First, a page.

Many churches throughout the world use a Bible reading schedule called a "lectionary." It's just a fancy word meaning "selected readings." Posts like this reflect on the readings for an upcoming Sunday or other Church holiday, as found in the three-year lectionary.
Our reading of Psalm 131 reminds me of the extraordinary nature of activism. Our world seems to have a lot of anxiety, largely fueled by outrage over things that most of us are not personally responsible for and that individually we are unable to change. Whether it’s the seven year old who feels responsible for shifts in worldwide ecosystems or the eighteen year old who is anxious because he can’t fully understand how Nietzsche would come to his conclusions and whether he is right or not, we have a world full of concerns which we, as individuals, can’t fix.
The Psalmist reflects on the contentment we can find when we deal with what is in our own domain. We work with what is ours to address. At times, we might have an opportunity to speak or act in a way that reaches farther, but most of us have very few, if any, of those chances. In general, we work within a much more limited framework.
Am I saying that the Bible advocates retreat and fatalistically leaving the job of world change to others, some sort of a ruling class? Not at all. What I’m saying is that the seven year old should not worry about worldwide ecosystems. She should plant some flowers, maybe grow some green beans, and delight in the fact that those plants provide for a world of animals, including herself and her family. She should also draw a nice picture of the bees buzzing around, and make it pretty with fairies and rainbows if she wants, because more is better. I’m saying that the eighteen year old should recognize that Nietzsche was describing the world in its fallenness and, when he looked only at earthly reality he saw something grim. Nietzsche really needed to open his mind to transcendence and the fact that there’s beauty and life all around us. Our eighteen year old friend can find that beauty.
Who knows? As we all work in our spheres of influence, a few people with outstanding gifts of God will have a larger influence. Maybe the little girl will end up showing her friends and family the beauty of having a peaceful little garden and caring for one another. Maybe she will wind up as a scientist who revolutionizes human transportation and efficient flight after observing bumblebees. Maybe she will find a way to feed millions of people better than ever before. And maybe she will make the world better by having a tea party in the flower garden with her little children. Maybe the teen philosopher will realize the world has too little of truth and beauty, and become an artist. Maybe he will decide to figure out why people are discouraged. Maybe he will revolutionize mental health practices. Maybe he will end up keeping things orderly in an office environment and encourage his co-workers around the coffee machine to find order out of chaos in their desks, in their families, and even in the civic soccer league.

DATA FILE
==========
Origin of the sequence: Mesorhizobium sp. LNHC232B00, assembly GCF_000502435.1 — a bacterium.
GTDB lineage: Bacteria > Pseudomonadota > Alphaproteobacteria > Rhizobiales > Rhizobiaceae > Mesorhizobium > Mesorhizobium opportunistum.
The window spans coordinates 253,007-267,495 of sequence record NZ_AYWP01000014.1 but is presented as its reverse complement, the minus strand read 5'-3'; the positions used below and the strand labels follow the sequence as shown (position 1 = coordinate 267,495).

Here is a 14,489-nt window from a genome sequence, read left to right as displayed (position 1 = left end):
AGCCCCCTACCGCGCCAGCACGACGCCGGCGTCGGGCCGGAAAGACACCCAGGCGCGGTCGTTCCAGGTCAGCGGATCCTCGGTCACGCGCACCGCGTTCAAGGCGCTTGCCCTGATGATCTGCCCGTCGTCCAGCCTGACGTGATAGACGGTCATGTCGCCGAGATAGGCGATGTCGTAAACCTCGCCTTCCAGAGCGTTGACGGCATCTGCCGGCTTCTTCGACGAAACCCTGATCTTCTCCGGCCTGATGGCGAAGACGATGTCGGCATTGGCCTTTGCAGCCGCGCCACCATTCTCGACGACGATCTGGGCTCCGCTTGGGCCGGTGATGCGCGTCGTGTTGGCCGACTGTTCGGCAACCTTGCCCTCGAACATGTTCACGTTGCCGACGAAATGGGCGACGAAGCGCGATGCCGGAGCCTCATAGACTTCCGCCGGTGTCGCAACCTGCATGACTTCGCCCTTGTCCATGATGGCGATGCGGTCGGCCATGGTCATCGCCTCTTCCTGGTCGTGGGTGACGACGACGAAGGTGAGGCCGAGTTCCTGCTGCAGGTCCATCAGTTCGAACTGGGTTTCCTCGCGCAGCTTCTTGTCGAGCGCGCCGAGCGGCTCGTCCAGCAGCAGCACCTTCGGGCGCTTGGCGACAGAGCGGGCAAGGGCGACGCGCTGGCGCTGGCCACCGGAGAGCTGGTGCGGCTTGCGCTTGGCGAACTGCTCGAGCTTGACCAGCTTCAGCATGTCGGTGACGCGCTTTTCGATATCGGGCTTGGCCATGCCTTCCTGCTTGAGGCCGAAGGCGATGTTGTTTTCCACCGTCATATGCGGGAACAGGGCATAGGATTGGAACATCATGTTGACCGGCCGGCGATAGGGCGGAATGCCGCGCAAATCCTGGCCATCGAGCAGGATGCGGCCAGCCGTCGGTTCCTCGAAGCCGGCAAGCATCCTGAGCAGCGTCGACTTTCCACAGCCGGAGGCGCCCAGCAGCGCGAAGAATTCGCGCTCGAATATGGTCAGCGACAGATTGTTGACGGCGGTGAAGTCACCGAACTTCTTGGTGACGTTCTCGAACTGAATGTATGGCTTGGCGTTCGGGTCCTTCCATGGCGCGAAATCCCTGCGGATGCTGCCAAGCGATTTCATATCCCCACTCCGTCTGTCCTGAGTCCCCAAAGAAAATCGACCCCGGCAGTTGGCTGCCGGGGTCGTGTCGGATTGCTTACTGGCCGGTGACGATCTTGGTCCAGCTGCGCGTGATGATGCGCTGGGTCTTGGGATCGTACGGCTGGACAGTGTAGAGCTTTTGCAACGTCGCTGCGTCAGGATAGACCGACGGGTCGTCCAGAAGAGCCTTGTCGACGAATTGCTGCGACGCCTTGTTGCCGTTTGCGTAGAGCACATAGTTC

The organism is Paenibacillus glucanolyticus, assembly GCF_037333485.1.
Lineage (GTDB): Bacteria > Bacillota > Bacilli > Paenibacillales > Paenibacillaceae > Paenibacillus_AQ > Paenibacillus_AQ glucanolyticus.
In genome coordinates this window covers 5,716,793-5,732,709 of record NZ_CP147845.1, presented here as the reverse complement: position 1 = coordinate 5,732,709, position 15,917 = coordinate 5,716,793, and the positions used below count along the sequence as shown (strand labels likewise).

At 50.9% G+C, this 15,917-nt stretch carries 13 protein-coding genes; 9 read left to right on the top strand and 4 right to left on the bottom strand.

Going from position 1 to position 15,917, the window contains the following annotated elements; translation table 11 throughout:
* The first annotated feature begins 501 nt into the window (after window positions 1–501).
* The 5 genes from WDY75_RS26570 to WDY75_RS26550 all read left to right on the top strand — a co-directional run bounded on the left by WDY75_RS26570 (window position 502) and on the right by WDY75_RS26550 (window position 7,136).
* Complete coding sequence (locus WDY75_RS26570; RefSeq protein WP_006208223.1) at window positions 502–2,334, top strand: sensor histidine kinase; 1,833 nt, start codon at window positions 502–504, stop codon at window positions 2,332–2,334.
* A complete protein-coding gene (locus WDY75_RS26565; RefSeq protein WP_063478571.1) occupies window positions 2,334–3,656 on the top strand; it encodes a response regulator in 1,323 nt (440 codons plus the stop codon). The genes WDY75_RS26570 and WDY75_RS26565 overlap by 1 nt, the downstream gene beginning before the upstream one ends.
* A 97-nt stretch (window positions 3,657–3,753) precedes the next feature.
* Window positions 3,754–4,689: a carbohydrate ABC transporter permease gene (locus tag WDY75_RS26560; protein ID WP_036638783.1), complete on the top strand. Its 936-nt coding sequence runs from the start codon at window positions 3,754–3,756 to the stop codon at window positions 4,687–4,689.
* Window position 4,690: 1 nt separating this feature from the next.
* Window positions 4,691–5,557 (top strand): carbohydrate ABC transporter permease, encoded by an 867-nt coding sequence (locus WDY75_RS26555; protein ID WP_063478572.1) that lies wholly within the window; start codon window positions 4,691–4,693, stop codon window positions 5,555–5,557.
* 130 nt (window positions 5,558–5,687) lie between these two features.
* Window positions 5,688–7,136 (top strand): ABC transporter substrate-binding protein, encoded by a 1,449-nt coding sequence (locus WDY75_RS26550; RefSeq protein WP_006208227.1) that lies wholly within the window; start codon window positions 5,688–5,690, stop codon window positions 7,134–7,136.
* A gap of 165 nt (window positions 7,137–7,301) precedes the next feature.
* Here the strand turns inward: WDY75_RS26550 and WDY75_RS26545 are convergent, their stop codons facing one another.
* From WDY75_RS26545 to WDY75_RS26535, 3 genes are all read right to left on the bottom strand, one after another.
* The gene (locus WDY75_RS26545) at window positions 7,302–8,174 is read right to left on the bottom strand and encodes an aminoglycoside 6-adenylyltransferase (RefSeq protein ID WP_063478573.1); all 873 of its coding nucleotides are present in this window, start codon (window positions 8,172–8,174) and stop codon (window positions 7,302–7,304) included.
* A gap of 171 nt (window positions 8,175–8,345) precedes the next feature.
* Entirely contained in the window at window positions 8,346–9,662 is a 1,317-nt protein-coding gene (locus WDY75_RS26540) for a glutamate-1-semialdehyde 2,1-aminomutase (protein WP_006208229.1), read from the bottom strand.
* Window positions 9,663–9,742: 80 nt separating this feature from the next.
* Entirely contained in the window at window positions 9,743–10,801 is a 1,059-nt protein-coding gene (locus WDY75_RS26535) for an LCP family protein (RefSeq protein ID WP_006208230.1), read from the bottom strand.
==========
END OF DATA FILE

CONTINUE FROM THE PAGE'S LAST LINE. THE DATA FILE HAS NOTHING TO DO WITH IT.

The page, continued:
If I set out to change the world I will fail. If I set out to care for something within my sphere of influence, I might fail, but I might succeed. If we all care for what is in our domain, we will end up making the world a better place. This is how most of us serve the Lord. We look to his redemptive love and we walk in it right where we are. Our hope is not in our ability to change things, but in the Lord, who has worked redemption and restoration for his people. He understands us and our world. Surely he can direct our paths today.
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